St. Crescentia, Martyr, at Lucanium


Commemorated on June 15

St. Crescentia suffered for Christ during the reign of Emperor Diocletian along with the holy martyrs Vitus and Modestus. She was St. Vitus’ governess, and tried to save the boy when his father wanted to kill him because he would not abandon his faith in Christ.

St. Crescentia and the boy’s tutor, St. Modestus, were both Christians, and secretly took the child from his home. They found a boat at the river, and an angel entered the boat with them. They reached the Italian district of Lucanium, where they lived quietly, hiding from their persecutors. St. Vitus healed the sick and converted pagans to Christianity. His fame soon spread throughout the region.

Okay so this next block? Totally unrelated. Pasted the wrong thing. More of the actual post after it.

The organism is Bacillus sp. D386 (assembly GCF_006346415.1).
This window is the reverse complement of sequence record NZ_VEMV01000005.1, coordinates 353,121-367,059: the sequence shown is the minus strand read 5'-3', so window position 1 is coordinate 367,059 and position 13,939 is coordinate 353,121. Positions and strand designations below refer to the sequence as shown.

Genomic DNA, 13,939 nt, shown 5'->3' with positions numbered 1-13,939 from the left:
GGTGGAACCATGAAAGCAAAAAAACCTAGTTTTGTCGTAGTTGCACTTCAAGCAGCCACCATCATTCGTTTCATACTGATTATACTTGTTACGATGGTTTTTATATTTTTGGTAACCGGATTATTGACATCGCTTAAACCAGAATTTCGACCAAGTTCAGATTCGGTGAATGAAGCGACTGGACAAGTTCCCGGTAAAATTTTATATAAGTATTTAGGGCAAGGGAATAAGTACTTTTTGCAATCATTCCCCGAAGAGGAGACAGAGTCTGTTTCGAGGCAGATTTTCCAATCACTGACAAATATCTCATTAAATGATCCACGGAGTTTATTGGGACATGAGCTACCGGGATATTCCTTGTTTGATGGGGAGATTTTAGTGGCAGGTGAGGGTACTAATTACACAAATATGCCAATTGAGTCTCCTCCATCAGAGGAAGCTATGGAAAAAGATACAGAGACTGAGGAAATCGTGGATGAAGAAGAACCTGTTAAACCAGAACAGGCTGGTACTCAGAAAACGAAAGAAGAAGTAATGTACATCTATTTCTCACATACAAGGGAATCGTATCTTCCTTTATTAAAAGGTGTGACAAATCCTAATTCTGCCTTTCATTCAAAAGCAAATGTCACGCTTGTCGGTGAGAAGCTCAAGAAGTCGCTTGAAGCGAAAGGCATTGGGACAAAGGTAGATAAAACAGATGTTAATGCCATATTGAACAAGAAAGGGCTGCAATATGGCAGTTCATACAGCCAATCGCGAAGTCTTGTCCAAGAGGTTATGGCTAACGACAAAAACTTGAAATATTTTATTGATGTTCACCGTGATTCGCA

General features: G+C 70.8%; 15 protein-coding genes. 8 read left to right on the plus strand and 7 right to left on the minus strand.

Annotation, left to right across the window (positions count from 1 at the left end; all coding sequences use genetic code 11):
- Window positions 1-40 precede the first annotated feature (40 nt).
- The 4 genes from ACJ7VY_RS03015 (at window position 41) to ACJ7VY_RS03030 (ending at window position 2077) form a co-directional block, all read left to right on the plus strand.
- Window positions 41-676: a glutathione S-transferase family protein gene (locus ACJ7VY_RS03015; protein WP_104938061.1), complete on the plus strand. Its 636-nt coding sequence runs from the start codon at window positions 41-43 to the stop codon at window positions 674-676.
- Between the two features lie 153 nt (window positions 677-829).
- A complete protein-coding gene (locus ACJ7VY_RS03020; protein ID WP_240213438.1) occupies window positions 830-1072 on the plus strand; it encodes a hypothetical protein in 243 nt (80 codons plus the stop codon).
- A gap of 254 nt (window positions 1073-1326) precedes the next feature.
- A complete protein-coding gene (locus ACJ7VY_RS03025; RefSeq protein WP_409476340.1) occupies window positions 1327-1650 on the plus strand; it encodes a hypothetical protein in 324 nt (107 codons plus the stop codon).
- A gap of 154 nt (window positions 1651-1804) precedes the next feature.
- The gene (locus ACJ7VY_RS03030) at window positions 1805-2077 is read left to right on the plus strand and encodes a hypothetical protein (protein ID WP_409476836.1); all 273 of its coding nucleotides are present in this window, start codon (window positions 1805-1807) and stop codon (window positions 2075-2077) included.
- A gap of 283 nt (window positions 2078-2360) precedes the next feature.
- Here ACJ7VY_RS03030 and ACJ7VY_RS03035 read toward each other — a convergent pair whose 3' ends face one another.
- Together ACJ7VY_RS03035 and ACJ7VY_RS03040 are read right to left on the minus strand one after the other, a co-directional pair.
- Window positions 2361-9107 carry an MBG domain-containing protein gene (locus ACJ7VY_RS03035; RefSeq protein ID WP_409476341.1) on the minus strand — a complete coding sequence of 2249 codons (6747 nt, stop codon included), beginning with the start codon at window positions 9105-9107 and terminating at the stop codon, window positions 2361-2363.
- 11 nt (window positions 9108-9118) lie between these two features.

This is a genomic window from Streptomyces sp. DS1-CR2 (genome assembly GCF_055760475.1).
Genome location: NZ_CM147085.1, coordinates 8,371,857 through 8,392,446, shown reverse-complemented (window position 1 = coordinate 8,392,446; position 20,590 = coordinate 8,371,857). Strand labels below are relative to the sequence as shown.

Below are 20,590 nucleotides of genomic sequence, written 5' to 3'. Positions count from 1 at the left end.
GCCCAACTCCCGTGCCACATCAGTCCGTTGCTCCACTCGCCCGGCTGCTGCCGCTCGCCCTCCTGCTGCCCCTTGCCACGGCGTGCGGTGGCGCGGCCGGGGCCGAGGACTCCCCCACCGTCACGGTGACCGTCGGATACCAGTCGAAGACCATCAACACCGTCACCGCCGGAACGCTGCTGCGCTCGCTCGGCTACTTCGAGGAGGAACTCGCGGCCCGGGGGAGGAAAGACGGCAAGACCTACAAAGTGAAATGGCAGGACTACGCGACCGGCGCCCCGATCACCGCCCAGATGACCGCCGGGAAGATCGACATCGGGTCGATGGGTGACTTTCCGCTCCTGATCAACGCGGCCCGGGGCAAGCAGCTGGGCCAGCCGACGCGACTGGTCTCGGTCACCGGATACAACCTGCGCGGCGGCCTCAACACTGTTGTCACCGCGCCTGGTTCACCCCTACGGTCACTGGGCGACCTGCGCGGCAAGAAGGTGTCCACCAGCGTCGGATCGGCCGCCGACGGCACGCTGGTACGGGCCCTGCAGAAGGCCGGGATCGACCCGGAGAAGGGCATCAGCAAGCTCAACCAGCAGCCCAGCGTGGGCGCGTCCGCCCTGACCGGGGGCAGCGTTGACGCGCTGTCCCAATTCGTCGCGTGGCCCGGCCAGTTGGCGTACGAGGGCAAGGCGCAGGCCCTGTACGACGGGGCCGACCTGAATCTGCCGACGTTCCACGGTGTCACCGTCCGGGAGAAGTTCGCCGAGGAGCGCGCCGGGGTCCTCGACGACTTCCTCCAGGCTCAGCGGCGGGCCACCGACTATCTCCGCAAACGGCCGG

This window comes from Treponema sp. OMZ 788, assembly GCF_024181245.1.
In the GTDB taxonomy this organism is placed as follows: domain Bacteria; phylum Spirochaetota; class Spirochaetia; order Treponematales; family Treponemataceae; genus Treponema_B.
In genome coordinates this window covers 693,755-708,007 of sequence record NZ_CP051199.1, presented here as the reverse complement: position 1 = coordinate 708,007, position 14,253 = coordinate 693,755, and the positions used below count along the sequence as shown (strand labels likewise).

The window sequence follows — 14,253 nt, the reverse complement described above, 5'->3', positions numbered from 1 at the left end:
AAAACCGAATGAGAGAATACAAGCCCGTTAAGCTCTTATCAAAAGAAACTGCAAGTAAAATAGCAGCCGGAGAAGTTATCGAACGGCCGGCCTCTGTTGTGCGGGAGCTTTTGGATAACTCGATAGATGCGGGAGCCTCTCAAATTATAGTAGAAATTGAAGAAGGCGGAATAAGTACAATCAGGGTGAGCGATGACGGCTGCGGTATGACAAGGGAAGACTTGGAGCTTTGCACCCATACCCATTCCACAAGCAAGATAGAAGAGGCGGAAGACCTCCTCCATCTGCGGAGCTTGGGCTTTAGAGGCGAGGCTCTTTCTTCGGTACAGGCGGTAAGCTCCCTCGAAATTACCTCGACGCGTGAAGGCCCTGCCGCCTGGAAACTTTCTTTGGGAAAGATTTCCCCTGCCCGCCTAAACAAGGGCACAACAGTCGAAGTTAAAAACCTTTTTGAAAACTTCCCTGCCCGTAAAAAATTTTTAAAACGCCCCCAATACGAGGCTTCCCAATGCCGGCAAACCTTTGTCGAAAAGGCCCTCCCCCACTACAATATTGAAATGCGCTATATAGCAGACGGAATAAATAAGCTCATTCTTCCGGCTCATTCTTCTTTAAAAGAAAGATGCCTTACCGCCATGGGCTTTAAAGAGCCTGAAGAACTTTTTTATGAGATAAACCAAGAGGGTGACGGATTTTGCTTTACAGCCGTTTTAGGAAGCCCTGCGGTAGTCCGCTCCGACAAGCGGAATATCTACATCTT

Ss. Vitus and Modestus were arrested and thrown into prison and then tortured upon the orders of Emperor Diocletian. St. Crescentia came out of the crowd of spectators and confessed herself a Christian and reproached the emperor for his cruelty. She was thereafter sentenced to be tortured.

St. Vitus called out to God, “O God, save us by Thy power and deliver us.” An earthquake then struck the city, and the pagans perished beneath the collapsed buildings. Diocletian fled to his chambers in fear. An angel released Sts. Vitus, Modestus and Crescentia from the pillars and took them to Lucanium.

St. Vitus prayed that God would accept their souls in peace and not deprive those who kept their memory of His benefaction. A Voice came from Heaven, “Thy prayer is heard.” The saints then joyfully surrendered their souls to God.

St. Crescentia is also commemorated on May 16.

By permission of the Orthodox Church in America (www.oca.org)